Plastics pollute, both during production and as waste

The production of plastic, and its dispersion in the environment as waste, is a real problem because of its persistence and potential negative impacts on ecosystems and organisms themselves.

Production and environmental implications

Most commonly used plastics do not biodegrade (read here) and their accumulation in natural environments is of increasing concern. Research estimates that 2% of North American end-of-life plastics ended up in the natural environment in 2017.[1]

In addition, the vast majority of plastics derive from fossil fuels: global plastics production currently accounts for about 8% of global annual oil and gas consumption.

Plastics in the environment

The massive production of plastic products has led to an accumulation of debris in landfills and natural environments (read here). This waste of resources leads to disruption of wildlife and ecosystem functions, affecting people (read here).

Plastics in human tissues

A recent research[2], presented at the meeting of the American Chemical Society, found plastic contamination on 47 human tissue samples. The samples were taken from the lungs, liver, spleen and kidneys (four organs that may filter or accumulate microplastics).

The research team, using a spectrometry method, was able to detect dozens of types of plastic components within human tissue, including polycarbonate (PC), polyethylene terephthalate (PET) and polyethylene (PE).

The study also detected bisphenol A (BPA), a plastic material used in many food containers despite health concerns, in all 47 human samples.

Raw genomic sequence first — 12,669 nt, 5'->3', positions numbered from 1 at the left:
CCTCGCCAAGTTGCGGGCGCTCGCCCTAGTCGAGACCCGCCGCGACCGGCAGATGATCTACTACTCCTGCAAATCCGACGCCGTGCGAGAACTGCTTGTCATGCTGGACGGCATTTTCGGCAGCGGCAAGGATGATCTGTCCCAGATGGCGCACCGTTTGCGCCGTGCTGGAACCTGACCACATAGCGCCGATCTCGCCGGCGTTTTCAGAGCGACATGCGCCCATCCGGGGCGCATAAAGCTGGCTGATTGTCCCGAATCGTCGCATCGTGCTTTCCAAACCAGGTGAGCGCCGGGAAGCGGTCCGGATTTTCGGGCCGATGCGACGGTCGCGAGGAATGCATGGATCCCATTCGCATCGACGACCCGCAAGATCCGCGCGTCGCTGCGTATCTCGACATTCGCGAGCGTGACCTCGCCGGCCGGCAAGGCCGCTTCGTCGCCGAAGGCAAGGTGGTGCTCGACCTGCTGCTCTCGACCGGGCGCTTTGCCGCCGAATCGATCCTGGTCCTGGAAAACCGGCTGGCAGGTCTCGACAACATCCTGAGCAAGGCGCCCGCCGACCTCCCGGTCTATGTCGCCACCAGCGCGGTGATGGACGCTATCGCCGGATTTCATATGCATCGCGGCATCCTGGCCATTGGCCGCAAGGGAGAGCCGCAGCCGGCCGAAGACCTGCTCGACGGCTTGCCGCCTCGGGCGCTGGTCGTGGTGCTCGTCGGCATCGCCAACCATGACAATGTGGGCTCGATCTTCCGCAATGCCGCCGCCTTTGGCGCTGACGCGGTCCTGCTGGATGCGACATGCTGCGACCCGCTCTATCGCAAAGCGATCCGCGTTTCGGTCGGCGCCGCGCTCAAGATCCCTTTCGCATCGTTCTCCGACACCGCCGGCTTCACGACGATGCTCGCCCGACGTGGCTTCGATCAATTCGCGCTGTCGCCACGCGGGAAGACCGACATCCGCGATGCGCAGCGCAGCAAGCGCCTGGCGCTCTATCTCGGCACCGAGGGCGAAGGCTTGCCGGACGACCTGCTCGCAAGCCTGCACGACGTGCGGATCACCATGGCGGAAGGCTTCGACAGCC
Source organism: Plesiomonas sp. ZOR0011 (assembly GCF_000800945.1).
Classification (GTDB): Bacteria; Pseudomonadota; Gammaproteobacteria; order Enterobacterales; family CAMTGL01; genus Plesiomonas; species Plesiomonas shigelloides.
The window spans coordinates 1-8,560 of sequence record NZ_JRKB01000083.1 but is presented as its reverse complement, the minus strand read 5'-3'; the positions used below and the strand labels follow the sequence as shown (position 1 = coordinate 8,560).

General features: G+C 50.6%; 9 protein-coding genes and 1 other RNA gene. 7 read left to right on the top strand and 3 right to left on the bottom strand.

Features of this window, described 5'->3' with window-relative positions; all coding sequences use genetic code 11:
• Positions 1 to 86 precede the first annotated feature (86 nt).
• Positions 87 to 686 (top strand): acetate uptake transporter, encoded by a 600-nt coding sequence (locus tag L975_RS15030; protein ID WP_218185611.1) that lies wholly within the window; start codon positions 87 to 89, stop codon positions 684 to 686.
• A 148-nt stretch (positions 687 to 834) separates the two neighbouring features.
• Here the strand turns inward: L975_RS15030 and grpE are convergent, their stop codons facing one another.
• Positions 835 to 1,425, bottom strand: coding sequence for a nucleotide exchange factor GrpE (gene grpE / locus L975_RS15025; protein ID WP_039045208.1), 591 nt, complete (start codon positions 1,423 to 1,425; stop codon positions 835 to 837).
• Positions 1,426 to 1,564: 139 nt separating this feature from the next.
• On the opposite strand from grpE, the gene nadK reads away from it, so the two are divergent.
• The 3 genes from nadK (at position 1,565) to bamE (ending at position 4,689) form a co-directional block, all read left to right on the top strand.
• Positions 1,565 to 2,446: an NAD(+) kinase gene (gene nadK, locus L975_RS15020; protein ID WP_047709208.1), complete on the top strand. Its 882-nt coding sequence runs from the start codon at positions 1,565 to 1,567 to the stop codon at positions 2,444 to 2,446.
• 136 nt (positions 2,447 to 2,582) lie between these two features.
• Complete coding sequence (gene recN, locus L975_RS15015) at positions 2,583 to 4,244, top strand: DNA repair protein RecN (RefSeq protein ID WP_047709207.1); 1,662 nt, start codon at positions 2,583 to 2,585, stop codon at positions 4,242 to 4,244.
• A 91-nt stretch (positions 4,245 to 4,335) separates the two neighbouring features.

Health effects?

Unfortunately, it is not yet known what health implications these plastics have, but it is certainly an important signal, and one to be monitored, that these ubiquitous non-biodegradable materials can enter and accumulate in human tissue.

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More studies are certainly needed, but in the meantime, it is the duty of all of us to reduce the production of conventional plastics in favor of biodegradable polymers. In addition, an improvement in the reuse and disposal of this precious material is necessary in order not to aggravate the already precarious situation of ecosystems.

[1] Martin C Heller, Michael H Mazor, Gregory A Keoleian. Plastics in the US: toward a material flow characterization of production, markets and end of life. Environmental Research Letters, 2020; 15 (9): 094034 DOI: 10.1088/1748-9326/ab9e1e

[2] American Chemical Society: Methods for microplastics, nanoplastics and plastic monomer detection and reporting in human tissues

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